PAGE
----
by Artistic Affiliate Ella Mock
In 1914, Cabiria became the first film to be screened at the White House. An Italian-made cinematic epic, the first film to use tracking shots, it was a landmark in film artistry. The subject: the Roman empire at its glorious height, conquering the savages of North Africa, who were hell-bent on war and child sacrifice. Woodrow Wilson and his family lounged on the White House porch and watched in awe as the lights flickered past them across the lawn, entranced.
The following year, the first American-made film was shown at the White House. The thematic elements were devastatingly similar to the first. National pride, an empire torn, a beautiful white girl to rescue; the hearts of white viewers across the country were won. For many southerners, it was proof that they were the victims of the unjust demands of reparations. It reinforced black stereotypes, (like the faithful mammy and the sexual predator of white women, all played by white actors in blackface), and introduced new dangers; freedmen suppressing white voters and gaining political power. The threat was clear- democracy was on the line, and black people were the enemy.
1915, The Birth of a Nation made its debut. Millions of people saw the film, earning it a gross of about $90 million in today's money. In November of the same year the Ku Klux Klan redoubled with newfound support.
Also 1915, W. E. B. Dubois, co-founder of the NAACP, saw the need for a new tactic after protests of the film failed to dissuade white audiences. The Drama Committee was created, with a call for black playwrights. It was clear what art could do to a nation, and Dubois intended to use art to empower the oppressed. In August 1916, he wrote the article The Drama Among Black Folk in the NAACP newsletter, The Crisis.
"...a new and inner demand for Negro drama has arisen which is only partially satisfied by the vaudeville actors. Today in Harlem it is being curiously supplied by setting companies of colored actors to playing recent Broadway successes … The next step will undoubtedly be the slow growth of a new folk drama built around the actual experience of Negro American life.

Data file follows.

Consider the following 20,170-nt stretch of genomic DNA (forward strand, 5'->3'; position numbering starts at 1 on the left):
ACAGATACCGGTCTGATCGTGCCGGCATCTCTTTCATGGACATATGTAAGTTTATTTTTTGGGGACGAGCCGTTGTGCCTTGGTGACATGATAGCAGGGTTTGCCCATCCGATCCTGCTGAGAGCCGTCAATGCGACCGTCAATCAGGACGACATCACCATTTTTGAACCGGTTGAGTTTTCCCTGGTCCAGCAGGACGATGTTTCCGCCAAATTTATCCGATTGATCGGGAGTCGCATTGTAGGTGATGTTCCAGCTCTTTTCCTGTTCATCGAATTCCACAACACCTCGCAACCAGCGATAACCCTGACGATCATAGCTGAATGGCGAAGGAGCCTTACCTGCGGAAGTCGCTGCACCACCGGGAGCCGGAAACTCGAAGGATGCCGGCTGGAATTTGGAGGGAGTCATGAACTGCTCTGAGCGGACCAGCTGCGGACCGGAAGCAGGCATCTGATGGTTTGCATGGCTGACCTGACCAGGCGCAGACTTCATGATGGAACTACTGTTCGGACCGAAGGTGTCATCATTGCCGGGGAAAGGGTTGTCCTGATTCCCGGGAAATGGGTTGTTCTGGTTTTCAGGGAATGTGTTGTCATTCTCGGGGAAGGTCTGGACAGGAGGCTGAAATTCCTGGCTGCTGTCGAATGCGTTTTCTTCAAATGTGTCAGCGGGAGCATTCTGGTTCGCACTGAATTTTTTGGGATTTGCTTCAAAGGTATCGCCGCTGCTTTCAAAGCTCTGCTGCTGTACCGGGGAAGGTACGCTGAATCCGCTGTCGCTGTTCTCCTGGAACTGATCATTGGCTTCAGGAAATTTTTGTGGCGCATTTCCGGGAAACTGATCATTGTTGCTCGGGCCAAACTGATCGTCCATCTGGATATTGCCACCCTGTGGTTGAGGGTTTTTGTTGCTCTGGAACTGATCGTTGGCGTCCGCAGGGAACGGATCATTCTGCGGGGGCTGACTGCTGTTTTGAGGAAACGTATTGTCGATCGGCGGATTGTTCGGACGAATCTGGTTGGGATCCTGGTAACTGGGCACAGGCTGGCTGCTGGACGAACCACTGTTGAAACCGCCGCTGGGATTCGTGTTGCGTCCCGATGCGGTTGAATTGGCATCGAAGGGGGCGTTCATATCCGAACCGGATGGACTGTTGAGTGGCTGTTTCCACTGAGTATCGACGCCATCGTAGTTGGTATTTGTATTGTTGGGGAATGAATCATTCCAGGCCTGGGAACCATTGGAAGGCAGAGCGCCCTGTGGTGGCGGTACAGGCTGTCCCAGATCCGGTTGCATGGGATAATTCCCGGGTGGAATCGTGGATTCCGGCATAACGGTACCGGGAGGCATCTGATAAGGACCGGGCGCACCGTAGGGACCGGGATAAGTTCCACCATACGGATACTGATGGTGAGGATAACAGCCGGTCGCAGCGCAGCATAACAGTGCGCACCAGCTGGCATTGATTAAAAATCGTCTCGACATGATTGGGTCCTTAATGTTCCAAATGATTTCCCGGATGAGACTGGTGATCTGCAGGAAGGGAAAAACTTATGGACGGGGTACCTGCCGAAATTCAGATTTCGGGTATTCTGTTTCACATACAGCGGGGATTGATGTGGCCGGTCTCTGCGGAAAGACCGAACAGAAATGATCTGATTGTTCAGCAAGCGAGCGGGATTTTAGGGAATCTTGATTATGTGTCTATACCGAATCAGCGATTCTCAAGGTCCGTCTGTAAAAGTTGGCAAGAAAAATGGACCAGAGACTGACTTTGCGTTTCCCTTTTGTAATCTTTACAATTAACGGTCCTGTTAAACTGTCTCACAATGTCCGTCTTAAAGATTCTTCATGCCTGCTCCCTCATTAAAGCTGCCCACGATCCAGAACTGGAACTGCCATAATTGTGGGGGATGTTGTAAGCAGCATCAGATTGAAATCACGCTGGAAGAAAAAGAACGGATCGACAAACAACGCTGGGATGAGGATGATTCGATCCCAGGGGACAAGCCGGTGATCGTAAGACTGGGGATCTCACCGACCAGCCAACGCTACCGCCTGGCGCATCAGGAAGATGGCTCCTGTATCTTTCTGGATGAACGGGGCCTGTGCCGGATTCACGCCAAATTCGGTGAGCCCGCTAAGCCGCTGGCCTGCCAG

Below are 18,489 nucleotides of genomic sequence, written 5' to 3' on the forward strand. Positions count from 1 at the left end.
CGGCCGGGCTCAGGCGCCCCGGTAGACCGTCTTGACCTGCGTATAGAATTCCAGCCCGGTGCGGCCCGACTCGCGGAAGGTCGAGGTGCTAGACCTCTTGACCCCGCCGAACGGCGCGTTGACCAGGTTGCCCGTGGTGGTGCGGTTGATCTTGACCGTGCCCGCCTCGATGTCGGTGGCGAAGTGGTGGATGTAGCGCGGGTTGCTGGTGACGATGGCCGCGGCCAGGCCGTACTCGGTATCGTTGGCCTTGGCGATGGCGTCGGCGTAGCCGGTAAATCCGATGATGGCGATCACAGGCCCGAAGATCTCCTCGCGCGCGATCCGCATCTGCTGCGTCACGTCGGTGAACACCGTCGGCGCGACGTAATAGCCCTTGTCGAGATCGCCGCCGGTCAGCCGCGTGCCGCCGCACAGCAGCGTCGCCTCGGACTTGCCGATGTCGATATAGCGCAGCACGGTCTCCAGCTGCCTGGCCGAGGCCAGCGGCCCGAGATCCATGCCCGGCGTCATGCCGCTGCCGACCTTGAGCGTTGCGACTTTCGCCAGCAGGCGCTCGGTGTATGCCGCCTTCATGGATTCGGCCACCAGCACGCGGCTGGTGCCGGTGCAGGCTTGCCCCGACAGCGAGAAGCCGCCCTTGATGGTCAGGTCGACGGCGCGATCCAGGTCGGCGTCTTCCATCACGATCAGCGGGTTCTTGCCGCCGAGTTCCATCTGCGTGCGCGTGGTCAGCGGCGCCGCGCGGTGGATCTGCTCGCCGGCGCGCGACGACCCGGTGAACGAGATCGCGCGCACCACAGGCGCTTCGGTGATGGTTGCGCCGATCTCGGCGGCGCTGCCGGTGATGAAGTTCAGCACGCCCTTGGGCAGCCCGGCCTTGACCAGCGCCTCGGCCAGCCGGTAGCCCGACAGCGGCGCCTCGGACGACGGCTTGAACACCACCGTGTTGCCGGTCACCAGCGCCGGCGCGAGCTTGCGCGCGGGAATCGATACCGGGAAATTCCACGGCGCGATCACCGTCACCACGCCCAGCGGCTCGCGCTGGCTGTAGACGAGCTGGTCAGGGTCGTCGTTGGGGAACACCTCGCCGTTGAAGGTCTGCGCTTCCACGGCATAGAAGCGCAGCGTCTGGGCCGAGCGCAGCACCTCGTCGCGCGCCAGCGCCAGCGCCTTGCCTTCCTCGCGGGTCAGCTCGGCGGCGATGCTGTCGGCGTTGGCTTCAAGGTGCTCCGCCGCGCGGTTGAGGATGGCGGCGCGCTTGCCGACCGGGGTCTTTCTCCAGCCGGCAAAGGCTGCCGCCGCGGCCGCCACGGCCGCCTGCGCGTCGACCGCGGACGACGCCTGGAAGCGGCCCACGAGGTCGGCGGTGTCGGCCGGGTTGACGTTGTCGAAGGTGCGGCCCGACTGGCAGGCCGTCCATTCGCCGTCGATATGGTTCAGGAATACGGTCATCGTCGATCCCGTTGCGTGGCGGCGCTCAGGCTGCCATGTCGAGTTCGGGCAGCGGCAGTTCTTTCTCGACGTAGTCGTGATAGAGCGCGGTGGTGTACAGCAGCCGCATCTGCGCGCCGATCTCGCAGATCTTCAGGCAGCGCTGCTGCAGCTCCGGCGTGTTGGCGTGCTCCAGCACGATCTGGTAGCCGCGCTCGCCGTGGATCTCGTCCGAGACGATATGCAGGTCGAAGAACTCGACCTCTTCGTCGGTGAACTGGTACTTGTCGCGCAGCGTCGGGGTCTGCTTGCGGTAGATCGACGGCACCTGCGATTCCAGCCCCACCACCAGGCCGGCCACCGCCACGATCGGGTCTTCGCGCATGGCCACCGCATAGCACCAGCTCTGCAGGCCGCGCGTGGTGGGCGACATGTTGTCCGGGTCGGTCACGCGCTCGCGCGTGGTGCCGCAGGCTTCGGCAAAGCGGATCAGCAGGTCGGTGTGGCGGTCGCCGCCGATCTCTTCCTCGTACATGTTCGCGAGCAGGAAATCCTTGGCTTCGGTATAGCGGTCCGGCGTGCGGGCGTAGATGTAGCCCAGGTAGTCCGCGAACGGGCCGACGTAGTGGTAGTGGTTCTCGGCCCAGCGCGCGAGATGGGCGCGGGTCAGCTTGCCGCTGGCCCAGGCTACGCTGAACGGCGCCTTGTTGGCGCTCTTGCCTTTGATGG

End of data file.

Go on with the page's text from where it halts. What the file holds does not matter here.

...Then came my dream. It seemed to me that it might be possible with such a demonstration to get people interested in this development of Negro drama to teach on the one hand the colored people themselves the meaning of their history and their rich, emotional life through a new theatre, and on the other, to reveal the Negro to the white world as a human, feeling thing. "
That year, The Drama Committee produced Rachel by Angelina Weld Grimké, the first fully staged play by a black playwright, and the first of many "anti-lynching plays". Grimké hoped to “touch the hearts of white mothers” with a work focusing on black children. She wrote on their innocence and humanity, as well as their great susceptibility to pain, living in a racist world.
While Rachel did not garner the popularity among white Americans that Birth of a Nation did, it laid the foundation for black playwrights, especially women, to start writing for the stage. Several plays followed in Grimké's path to expose the threats the black community continued to face post-emancipation. Mary P. Burrill, in Aftermath (1919) tells the story of a black WWI soldier who comes home to find his father has been lynched. In both of Georgia Douglas Johnson's works, Blue-Eyed Black Boy (1930) and Safe (1929), the focal point is a mother's consuming fear that her son will fall victim to the next lynch-mob.
In addition, black actors were no longer subjected to solely playing maids or minstrels, or performing black "versions" of white-written shows. Rachel gave black artists permission to tell their own stories, with their own words and their own bodies. This spark of artistic self-determination would further empower black artists into the Harlem Renaissance, when The Crisis became the launching point for some of the era's greatest writers.
The impact of art is generally unpredictable when it is first created. Looking back, it's clear that art has consistently served as a vehicle for identity and cultural expression; be it that of an empire or a mother. How the participants of history respond to their circumstances is invaluable knowledge. That those participants can tell their own story is pivotal to the future's ability to understand and atone.
Interviews and information on artistic happenings in Portland, maine